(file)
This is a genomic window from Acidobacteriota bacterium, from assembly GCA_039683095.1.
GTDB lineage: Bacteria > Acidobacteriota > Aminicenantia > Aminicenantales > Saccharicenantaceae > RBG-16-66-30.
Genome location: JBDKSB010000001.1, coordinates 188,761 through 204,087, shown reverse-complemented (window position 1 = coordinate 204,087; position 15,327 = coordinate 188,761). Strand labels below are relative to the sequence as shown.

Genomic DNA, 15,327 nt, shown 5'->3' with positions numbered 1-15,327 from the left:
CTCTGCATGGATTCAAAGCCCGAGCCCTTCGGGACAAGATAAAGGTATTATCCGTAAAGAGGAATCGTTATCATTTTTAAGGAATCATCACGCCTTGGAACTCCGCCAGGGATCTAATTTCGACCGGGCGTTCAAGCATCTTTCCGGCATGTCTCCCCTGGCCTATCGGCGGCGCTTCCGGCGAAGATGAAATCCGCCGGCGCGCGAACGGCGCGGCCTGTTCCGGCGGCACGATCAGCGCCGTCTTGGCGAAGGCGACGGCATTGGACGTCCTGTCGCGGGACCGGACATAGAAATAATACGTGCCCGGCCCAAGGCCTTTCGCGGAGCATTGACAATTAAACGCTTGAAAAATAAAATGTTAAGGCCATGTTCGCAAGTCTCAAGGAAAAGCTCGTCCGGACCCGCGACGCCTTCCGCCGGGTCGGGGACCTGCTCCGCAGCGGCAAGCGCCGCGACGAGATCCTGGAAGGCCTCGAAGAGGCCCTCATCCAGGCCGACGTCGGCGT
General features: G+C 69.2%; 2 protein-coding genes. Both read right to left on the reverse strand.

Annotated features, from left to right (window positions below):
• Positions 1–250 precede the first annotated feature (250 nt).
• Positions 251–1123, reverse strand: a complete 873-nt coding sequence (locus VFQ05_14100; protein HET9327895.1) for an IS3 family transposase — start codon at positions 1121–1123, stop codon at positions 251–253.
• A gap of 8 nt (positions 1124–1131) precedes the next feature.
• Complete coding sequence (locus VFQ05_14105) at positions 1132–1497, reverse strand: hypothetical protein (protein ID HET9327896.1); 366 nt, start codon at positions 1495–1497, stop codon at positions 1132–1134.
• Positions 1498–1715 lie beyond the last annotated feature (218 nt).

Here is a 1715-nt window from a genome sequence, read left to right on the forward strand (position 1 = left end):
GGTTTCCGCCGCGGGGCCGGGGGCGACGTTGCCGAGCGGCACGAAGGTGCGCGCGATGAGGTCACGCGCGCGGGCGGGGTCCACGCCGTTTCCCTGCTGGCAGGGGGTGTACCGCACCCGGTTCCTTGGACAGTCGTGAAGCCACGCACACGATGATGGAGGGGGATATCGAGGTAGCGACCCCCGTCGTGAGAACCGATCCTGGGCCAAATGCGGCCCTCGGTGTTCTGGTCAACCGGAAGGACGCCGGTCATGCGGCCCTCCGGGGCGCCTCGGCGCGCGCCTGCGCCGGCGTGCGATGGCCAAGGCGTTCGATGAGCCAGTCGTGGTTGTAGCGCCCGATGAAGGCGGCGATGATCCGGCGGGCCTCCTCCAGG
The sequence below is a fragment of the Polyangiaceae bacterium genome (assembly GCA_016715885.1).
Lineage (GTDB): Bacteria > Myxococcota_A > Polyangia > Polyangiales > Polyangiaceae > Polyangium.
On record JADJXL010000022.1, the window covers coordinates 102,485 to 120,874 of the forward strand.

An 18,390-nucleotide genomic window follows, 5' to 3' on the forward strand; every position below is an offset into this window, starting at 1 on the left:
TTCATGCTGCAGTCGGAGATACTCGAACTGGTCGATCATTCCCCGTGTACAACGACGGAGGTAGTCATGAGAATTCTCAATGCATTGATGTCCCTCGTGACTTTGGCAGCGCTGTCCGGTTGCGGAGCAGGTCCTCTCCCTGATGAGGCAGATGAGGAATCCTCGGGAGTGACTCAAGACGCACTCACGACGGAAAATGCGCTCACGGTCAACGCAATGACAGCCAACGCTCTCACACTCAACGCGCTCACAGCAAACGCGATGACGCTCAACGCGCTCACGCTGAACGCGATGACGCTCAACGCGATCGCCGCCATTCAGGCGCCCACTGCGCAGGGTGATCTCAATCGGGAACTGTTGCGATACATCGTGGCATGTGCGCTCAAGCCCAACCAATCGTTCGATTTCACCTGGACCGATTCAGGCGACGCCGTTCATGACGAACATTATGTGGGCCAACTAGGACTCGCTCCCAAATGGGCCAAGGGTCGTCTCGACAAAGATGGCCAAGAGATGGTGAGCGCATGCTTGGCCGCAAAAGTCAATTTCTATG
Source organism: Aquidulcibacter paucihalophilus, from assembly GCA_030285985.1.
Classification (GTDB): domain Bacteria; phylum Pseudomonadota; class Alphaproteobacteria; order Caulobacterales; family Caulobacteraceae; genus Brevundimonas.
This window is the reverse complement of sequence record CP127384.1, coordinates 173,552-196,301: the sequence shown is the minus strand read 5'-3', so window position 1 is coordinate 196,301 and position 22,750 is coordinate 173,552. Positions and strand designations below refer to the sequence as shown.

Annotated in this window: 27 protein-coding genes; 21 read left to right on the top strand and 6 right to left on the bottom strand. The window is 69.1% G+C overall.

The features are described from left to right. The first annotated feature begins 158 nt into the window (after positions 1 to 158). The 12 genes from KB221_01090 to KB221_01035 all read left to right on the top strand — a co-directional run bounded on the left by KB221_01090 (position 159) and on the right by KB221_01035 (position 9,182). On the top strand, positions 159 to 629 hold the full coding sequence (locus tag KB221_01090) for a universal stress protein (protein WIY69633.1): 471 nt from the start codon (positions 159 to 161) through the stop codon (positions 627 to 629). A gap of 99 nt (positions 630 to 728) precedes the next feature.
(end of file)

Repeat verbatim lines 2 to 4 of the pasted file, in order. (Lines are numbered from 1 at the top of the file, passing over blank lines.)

GTDB lineage: Bacteria > Acidobacteriota > Aminicenantia > Aminicenantales > Saccharicenantaceae > RBG-16-66-30.
Genome location: JBDKSB010000001.1, coordinates 188,761 through 204,087, shown reverse-complemented (window position 1 = coordinate 204,087; position 15,327 = coordinate 188,761). Strand labels below are relative to the sequence as shown.

Genomic DNA, 15,327 nt, shown 5'->3' with positions numbered 1-15,327 from the left: